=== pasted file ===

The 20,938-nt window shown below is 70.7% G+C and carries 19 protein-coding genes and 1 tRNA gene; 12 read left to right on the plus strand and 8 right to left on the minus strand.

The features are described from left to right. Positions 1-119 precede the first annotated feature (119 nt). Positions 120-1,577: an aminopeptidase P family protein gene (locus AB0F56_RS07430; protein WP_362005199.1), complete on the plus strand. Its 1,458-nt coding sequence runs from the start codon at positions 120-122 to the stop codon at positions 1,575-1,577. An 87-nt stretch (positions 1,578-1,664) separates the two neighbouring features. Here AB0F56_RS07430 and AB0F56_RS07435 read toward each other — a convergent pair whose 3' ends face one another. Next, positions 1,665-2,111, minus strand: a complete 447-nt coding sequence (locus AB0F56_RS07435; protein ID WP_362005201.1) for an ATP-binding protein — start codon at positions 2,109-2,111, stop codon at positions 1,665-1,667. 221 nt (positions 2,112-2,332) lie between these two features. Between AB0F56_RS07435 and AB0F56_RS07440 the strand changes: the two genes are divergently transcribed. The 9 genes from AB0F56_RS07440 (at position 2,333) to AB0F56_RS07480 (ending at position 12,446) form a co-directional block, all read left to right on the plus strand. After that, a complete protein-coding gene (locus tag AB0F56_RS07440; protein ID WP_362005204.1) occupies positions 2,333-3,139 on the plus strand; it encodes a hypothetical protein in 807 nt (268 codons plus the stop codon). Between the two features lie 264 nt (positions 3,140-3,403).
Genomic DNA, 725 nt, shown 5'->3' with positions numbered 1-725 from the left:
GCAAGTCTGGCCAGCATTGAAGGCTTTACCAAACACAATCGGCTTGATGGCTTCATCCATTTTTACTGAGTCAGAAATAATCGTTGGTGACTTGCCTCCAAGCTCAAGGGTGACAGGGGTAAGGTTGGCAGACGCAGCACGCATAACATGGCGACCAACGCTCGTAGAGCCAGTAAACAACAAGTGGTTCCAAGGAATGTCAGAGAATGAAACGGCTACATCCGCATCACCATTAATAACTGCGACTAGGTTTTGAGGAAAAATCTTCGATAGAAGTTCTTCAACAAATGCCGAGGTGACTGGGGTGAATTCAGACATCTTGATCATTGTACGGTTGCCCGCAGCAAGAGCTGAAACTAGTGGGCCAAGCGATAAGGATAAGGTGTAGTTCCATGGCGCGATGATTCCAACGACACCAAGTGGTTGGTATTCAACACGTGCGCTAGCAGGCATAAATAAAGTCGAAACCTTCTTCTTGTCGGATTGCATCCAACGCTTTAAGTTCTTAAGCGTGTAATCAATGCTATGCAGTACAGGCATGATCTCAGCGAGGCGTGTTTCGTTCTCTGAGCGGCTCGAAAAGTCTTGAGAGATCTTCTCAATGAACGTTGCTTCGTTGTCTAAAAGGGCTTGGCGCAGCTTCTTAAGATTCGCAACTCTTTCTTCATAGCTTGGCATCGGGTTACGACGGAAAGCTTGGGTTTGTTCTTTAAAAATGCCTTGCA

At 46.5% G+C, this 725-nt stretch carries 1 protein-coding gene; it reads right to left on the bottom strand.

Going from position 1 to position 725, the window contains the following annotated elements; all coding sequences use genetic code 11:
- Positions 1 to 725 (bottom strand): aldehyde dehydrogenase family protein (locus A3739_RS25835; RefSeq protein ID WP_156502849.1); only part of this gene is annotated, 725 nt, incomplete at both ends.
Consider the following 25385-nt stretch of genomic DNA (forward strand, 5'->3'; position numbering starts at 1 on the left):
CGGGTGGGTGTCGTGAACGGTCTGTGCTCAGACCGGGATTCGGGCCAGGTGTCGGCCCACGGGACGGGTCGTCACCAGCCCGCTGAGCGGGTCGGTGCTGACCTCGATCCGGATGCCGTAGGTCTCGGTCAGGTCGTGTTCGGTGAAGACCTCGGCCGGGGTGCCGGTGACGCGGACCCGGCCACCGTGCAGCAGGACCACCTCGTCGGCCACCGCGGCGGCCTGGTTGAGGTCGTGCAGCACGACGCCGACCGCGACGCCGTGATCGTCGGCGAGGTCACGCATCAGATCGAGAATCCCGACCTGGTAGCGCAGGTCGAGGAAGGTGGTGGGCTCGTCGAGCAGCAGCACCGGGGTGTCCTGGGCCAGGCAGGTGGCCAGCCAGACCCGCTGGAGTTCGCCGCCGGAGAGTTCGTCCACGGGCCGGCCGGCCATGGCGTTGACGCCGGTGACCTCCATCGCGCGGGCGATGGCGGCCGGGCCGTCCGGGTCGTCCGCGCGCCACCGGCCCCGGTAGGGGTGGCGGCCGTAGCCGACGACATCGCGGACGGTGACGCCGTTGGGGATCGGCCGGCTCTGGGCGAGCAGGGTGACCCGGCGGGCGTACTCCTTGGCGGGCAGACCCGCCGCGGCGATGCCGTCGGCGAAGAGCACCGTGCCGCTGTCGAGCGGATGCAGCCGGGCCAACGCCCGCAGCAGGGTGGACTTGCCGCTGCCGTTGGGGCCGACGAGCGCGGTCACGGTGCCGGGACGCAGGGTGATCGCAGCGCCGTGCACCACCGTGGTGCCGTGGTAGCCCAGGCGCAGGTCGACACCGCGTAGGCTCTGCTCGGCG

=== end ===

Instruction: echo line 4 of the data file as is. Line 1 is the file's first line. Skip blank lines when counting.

GCAAGTCTGGCCAGCATTGAAGGCTTTACCAAACACAATCGGCTTGATGGCTTCATCCATTTTTACTGAGTCAGAAATAATCGTTGGTGACTTGCCTCCAAGCTCAAGGGTGACAGGGGTAAGGTTGGCAGACGCAGCACGCATAACATGGCGACCAACGCTCGTAGAGCCAGTAAACAACAAGTGGTTCCAAGGAATGTCAGAGAATGAAACGGCTACATCCGCATCACCATTAATAACTGCGACTAGGTTTTGAGGAAAAATCTTCGATAGAAGTTCTTCAACAAATGCCGAGGTGACTGGGGTGAATTCAGACATCTTGATCATTGTACGGTTGCCCGCAGCAAGAGCTGAAACTAGTGGGCCAAGCGATAAGGATAAGGTGTAGTTCCATGGCGCGATGATTCCAACGACACCAAGTGGTTGGTATTCAACACGTGCGCTAGCAGGCATAAATAAAGTCGAAACCTTCTTCTTGTCGGATTGCATCCAACGCTTTAAGTTCTTAAGCGTGTAATCAATGCTATGCAGTACAGGCATGATCTCAGCGAGGCGTGTTTCGTTCTCTGAGCGGCTCGAAAAGTCTTGAGAGATCTTCTCAATGAACGTTGCTTCGTTGTCTAAAAGGGCTTGGCGCAGCTTCTTAAGATTCGCAACTCTTTCTTCATAGCTTGGCATCGGGTTACGACGGAAAGCTTGGGTTTGTTCTTTAAAAATGCCTTGCA